Reunions weekend attracts nearly 25,000 alumni, family and friends for walks, talks, community service projects, Alumni-Faculty Forums, picnics, parties, concerts, dancing, meeting old friends, making new ones, and, of course, marching in the One and Only P-rade!
Several University activities for undergraduate and graduate degree candidates and their families are planned for June 4-6.
Princeton University has launched a redesigned main website that features improved search capabilities, streamlined navigation and greater emphasis on photos and videos. Its flexible format adjusts to screens of all sizes. The new design, which had been available in a public preview for the past month, went live last week.
An international team of researchers, including those from Princeton University, reported an increase in anthropogenic nitrogen deposition, or the deposition from the atmosphere of fixed nitrogen, resulting from human activities on Dongsha Atoll.
In the spring course “The Environment: Science and Policy,” Professor Michael Oppenheimer, one of the world’s foremost experts on climate change, teamed up with ecology expert David Wilcove to examine a number of environmental concerns — from warming seas to air pollution to deforestation to natural disasters — through a policy lens.
The paradox of a veteran Republican addressing a university audience on a conservative plan to mitigate the effects of climate change was not lost on James A. Baker III as he spoke to a full audience in Princeton University’s McCosh Hall last week.
Shirley M. Tilghman, president of the University, emeritus, and a professor of molecular biology and public affairs, has created a new freshman seminar, “What Makes a Great Experiment?” Each week, first-year students in this Richard L. Smith ’70 Freshman Seminar examine studies Tilghman has selected for being thoughtfully and creatively designed and written for publication.
Warren’s 2016 book, “New England Bound,” explores the lived experience of chattel bondage — enslaved people held as property — in 17th-century New England. The book was a finalist for the Pulitzer Prize this year and won the Organization of American Historians’ 2017 Merle Curti Social History Prize.
From Aristotle explained through the lens of a soccer match to a technique for measuring a human’s heart rate by using a webcam, the second annual Princeton Research Day served up a day full of intriguing findings from across the University.
Members of the University’s communications and technical staffs are readying the new design of the main Princeton website for launch as scheduled on Thursday, May 18.
A new University initiative is bringing together researchers and administrators to apply insights from behavioral science to tackle campus challenges and advance research in that field.
Senior Edwin Rosales, a first-generation college student who emigrated from Guatemala with his parents when he was a child, drew on his own family stories and extensive research to write not one but two senior theses.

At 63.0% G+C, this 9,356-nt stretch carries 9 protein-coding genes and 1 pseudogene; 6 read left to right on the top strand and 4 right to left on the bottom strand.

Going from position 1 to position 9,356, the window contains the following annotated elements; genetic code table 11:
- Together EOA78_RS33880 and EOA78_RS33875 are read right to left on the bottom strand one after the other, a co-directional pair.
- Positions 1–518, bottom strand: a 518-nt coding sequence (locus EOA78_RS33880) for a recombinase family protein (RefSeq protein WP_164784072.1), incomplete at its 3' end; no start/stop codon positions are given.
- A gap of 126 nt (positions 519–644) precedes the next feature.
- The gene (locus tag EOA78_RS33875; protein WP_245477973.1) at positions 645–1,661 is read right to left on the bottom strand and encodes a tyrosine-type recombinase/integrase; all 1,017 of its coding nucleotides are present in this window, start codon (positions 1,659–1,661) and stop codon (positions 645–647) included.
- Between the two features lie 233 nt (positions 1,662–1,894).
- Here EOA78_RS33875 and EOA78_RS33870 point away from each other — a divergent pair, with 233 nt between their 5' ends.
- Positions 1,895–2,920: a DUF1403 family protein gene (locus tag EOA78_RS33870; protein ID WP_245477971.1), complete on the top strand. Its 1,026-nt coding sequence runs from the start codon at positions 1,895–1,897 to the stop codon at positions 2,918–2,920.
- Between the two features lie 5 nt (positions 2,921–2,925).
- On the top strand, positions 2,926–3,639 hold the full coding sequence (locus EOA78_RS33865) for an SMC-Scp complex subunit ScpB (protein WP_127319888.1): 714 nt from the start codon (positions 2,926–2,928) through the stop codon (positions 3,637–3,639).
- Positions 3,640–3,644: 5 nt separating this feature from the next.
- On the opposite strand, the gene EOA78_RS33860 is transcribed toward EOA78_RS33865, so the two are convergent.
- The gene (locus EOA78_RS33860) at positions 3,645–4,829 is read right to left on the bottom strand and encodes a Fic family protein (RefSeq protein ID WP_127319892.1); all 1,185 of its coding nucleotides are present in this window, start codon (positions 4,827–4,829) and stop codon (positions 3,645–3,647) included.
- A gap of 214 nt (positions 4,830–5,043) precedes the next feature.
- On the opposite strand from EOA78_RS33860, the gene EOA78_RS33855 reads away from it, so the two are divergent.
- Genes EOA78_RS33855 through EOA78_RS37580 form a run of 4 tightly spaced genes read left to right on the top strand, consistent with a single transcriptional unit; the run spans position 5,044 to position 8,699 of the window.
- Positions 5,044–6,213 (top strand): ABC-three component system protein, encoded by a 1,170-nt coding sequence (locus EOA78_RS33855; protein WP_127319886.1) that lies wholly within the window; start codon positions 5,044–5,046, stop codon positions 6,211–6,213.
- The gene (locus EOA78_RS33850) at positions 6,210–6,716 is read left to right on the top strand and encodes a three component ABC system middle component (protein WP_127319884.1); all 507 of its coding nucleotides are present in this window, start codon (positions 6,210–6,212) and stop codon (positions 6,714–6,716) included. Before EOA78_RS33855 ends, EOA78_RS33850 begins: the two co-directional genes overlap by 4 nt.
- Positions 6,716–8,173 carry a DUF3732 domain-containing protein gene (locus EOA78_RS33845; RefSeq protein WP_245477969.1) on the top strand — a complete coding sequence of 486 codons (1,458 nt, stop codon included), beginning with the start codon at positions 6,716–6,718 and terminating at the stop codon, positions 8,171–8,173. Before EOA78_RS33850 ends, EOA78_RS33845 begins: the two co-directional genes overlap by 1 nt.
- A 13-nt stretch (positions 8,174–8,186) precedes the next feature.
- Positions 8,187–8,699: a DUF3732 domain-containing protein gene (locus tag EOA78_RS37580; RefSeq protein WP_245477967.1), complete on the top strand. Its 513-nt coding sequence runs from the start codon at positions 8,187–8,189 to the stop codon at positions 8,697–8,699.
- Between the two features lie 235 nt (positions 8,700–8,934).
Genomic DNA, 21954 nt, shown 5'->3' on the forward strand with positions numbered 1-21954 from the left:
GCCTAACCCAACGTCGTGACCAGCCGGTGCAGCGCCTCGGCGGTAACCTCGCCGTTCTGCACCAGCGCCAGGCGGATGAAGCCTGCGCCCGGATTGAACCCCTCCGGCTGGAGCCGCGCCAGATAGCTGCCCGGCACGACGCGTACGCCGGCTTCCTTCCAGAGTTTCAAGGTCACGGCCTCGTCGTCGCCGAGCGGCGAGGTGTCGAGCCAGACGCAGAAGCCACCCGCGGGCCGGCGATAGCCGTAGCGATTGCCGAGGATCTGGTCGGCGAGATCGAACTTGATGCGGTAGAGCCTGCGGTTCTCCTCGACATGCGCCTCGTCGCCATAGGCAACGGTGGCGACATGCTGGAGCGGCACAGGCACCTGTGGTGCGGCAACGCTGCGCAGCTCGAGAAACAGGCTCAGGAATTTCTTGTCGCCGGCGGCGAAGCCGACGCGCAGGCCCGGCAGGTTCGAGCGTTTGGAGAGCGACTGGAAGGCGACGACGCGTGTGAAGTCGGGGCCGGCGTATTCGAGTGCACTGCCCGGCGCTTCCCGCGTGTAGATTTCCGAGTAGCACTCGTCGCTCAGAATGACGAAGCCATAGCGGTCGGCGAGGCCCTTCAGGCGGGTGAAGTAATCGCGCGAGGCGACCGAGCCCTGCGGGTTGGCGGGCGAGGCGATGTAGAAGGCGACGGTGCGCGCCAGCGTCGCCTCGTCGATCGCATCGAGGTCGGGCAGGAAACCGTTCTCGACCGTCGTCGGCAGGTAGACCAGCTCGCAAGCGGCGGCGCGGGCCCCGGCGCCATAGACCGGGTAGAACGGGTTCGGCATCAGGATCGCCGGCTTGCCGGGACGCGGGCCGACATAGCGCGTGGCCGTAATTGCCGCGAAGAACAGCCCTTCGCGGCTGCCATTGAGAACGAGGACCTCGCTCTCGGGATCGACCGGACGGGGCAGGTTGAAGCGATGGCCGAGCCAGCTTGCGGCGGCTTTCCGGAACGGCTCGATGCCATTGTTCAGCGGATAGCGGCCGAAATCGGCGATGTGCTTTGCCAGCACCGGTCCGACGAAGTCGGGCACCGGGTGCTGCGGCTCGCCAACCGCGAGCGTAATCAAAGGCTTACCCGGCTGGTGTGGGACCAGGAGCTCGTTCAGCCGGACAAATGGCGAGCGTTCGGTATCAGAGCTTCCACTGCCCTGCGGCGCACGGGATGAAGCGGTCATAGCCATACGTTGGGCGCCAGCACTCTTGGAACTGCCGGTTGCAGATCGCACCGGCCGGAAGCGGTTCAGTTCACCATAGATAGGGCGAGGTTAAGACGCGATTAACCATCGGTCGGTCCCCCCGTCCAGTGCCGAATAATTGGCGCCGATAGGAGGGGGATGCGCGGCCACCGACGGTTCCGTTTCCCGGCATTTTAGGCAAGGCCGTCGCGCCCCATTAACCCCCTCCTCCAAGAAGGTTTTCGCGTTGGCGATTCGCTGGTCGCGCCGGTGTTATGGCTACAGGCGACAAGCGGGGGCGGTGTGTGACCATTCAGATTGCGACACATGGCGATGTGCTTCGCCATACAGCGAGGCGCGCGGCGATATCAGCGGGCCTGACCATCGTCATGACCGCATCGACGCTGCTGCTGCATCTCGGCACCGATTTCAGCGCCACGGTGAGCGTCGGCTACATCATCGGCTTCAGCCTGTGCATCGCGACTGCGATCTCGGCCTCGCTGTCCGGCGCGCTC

The same technology that adds fizz to soda can now be used to remove particles from dirty water. Researchers at Princeton University have found a technique for using carbon dioxide in a low-cost water treatment system that eliminates the need for costly and complex filters.
Students in two humanities courses this spring are examining the idea of evil through close reading and discussion of literary and philosophical texts from Plato to Flannery O’Connor.
Stressing that college is a “difference maker” in people’s lives, Princeton University President Christopher L. Eisgruber focused on ways to improve college access and success for low-income and first-generation students during a visit to the Bay Area last week.
Before the Class of 2021 arrives on campus in the fall, Princeton’s newest students will be asked to examine a timely topic — populism — and prepare to discuss it with their peers.
China’s smog has created a public health crisis that has led the Chinese government to declare a war on air pollution. In addition, as part of the Paris climate agreements, China has committed to peaking its CO2 emissions by 2030 or sooner. A new study led by researchers at Princeton University analyzes a conflict between these goals in China’s plans to use synthetic natural gas.
More than 300 members of the Princeton University and local communities joined together last week for Celebrating Service at Princeton. This inaugural event was organized by the University’s Service and Civic Engagement Steering Committee to honor the service and civic engagement endeavors of Princeton faculty, undergraduate students, graduate students, staff and community partners.
Thousands of people from the University and local communities enjoyed activities, performances, food and more at the 47th annual Communiversity Artsfest celebration last weekend.
A photo of a lone white rhinoceros is projected onto a screen behind Jacob Dlamini, a Princeton University assistant professor of history, as his students argue the justification of using violence against the poachers and criminal syndicates who illegally hunt the animal for its iconic horn.